Tracon Pharmaceuticals said today it has licensed two preclinical oncology candidates from Johnson & Johnson’s Janssen Pharmaceutica, which will retain rights to potentially reacquire the programs.

Johnson & Johnson Innovation facilitated the licensing agreement, which includes a $5 million equity investment in Tracon by J&J’s venture capital subsidiary, Johnson & Johnson Innovation–JJDC, and could generate up to $242.5 million more for Tracon, tied to development of the two candidates, plus royalties.

Johnson & Johnson Innovation–JJDC purchased Tracon common stock at $5.95 per share, 3% below the company’s closing share price yesterday of $6.13.

The agreement gives Tracon rights to develop two Janssen oncology programs:

  • TRC253 (formerly JNJ-63576253), a novel small-molecule, high-affinity, competitive inhibitor of wild-type androgen receptor (AR) and multiple AR mutations that confer drug resistance, to be developed for prostate cancer
  • TRC694 (formerly JNJ-64290694), a novel, potent, orally bioavailable inhibitor of NF-κB inducing kinase (NIK), to be developed for hematologic malignancies, including myeloma.

Tracon said it expects to launch a Phase I/II proof-of-concept clinical study in the first half of 2017 for TRC253, which has completed IND-enabling studies.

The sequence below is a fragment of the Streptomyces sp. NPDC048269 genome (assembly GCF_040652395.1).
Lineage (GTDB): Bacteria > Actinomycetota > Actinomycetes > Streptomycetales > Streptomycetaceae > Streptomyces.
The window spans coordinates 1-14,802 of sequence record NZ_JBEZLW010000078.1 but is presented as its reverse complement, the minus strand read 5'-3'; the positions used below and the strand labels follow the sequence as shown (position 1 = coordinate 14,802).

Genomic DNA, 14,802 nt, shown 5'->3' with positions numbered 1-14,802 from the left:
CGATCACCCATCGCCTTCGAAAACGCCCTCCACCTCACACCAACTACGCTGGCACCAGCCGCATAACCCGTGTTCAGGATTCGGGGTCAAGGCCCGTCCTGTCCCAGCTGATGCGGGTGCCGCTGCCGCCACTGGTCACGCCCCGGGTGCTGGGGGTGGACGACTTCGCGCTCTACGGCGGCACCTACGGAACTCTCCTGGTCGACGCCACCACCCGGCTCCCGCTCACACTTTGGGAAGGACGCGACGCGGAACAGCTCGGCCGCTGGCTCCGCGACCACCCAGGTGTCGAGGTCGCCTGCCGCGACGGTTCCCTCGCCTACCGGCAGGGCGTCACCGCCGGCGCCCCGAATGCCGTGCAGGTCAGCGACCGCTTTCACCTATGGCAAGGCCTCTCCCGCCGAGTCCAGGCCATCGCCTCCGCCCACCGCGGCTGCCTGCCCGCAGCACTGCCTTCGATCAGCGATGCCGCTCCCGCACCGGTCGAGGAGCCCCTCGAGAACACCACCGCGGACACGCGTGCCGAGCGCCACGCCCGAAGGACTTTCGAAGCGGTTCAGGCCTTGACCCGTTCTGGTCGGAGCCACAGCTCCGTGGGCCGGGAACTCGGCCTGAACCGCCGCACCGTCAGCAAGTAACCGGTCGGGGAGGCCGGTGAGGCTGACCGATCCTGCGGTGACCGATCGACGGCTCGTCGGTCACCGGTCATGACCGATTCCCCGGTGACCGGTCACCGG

Following completion of the initial proof-of-concept study, Janssen will have an exclusive option to reacquire from Tracon full rights to TRC253, for $45 million upfront, up to $137.5 million tied to achieving regulatory and commercialization milestones, plus a low single-digit royalty.

If Janssen opts not to exercise that option, Tracon said, it would retain worldwide development and commercialization rights to the program and would have to pay Janssen up to $45 million in development and regulatory milestone payments plus a low-single-digit royalty.

TRC694 is now in preclinical development, with Tracon expecting to file an IND application in 2018, following completion of additional preclinical studies.

Upon completion of an initial clinical proof-of-concept study, or at any time earlier, Janssen has a right of first negotiation to reacquire the TRC694 development program on terms to be negotiated between the parties.

Should Janssen not exercise its negotiation right, or the companies fail to come to terms, and if Tracon continues development of TRC694, Tracon agreed to pay Janssen up to $60 million tied to development and regulatory milestones, and a low-single-digit royalty.

“This agreement expands our portfolio of potential first-in-class oncology therapies and leverages our existing drug development expertise,” Tracon President and CEO Charles Theuer, M.D., Ph.D., said in a statement. “It also creates incremental opportunities for near-term nondilutive funding and long-term value creation that complement our ongoing clinical development efforts with TRC105, our lead late-stage product candidate.”

TRC105 (carotuximab), an antibody to endoglin, is the subject of multiple Phase II clinical trials sponsored by Tracon or the NIH’s National Cancer Institute for the treatment of solid tumor types in combination with vascular endothelial growth factor (VEGF) inhibitors. An ophthalmic formulation of TRC105 called DE-122 is in a Phase I/II trial in patients with wet age-related macular degeneration (AMD).

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